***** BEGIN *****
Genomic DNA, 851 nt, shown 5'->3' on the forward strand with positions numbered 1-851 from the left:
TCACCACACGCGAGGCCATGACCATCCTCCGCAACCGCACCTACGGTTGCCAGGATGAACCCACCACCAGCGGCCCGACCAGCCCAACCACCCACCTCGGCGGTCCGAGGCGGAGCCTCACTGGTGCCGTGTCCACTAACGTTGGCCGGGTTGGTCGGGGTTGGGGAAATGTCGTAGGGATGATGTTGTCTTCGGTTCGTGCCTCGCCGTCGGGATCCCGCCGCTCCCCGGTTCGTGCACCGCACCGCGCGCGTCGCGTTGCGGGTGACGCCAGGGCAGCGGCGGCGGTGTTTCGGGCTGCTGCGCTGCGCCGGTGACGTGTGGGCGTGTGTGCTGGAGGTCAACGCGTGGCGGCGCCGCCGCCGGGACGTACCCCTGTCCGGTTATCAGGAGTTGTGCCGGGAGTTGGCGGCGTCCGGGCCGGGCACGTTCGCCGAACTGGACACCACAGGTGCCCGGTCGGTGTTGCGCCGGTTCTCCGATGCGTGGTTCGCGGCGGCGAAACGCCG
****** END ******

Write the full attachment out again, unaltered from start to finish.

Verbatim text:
Genomic DNA, 851 nt, shown 5'->3' on the forward strand with positions numbered 1-851 from the left:
TCACCACACGCGAGGCCATGACCATCCTCCGCAACCGCACCTACGGTTGCCAGGATGAACCCACCACCAGCGGCCCGACCAGCCCAACCACCCACCTCGGCGGTCCGAGGCGGAGCCTCACTGGTGCCGTGTCCACTAACGTTGGCCGGGTTGGTCGGGGTTGGGGAAATGTCGTAGGGATGATGTTGTCTTCGGTTCGTGCCTCGCCGTCGGGATCCCGCCGCTCCCCGGTTCGTGCACCGCACCGCGCGCGTCGCGTTGCGGGTGACGCCAGGGCAGCGGCGGCGGTGTTTCGGGCTGCTGCGCTGCGCCGGTGACGTGTGGGCGTGTGTGCTGGAGGTCAACGCGTGGCGGCGCCGCCGCCGGGACGTACCCCTGTCCGGTTATCAGGAGTTGTGCCGGGAGTTGGCGGCGTCCGGGCCGGGCACGTTCGCCGAACTGGACACCACAGGTGCCCGGTCGGTGTTGCGCCGGTTCTCCGATGCGTGGTTCGCGGCGGCGAAACGCCG